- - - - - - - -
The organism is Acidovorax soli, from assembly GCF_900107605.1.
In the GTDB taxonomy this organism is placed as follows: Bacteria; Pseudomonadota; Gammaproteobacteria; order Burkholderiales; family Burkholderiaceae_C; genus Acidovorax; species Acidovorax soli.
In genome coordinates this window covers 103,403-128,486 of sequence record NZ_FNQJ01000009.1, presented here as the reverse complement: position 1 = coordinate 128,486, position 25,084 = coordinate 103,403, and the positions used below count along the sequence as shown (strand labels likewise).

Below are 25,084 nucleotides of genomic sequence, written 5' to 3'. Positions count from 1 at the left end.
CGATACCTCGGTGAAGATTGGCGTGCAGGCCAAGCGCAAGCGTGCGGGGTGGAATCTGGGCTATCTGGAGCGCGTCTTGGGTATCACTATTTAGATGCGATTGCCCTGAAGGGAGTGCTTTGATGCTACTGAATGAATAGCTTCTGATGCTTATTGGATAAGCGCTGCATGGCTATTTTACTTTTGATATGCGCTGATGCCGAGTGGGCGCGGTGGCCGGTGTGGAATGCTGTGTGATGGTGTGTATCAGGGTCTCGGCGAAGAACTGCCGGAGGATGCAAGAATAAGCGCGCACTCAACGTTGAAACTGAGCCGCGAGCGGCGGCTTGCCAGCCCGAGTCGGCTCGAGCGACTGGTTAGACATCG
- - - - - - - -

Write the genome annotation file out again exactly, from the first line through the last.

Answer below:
The organism is Acidovorax soli, from assembly GCF_900107605.1.
In the GTDB taxonomy this organism is placed as follows: Bacteria; Pseudomonadota; Gammaproteobacteria; order Burkholderiales; family Burkholderiaceae_C; genus Acidovorax; species Acidovorax soli.
In genome coordinates this window covers 103,403-128,486 of sequence record NZ_FNQJ01000009.1, presented here as the reverse complement: position 1 = coordinate 128,486, position 25,084 = coordinate 103,403, and the positions used below count along the sequence as shown (strand labels likewise).

Below are 25,084 nucleotides of genomic sequence, written 5' to 3'. Positions count from 1 at the left end.
CGATACCTCGGTGAAGATTGGCGTGCAGGCCAAGCGCAAGCGTGCGGGGTGGAATCTGGGCTATCTGGAGCGCGTCTTGGGTATCACTATTTAGATGCGATTGCCCTGAAGGGAGTGCTTTGATGCTACTGAATGAATAGCTTCTGATGCTTATTGGATAAGCGCTGCATGGCTATTTTACTTTTGATATGCGCTGATGCCGAGTGGGCGCGGTGGCCGGTGTGGAATGCTGTGTGATGGTGTGTATCAGGGTCTCGGCGAAGAACTGCCGGAGGATGCAAGAATAAGCGCGCACTCAACGTTGAAACTGAGCCGCGAGCGGCGGCTTGCCAGCCCGAGTCGGCTCGAGCGACTGGTTAGACATCG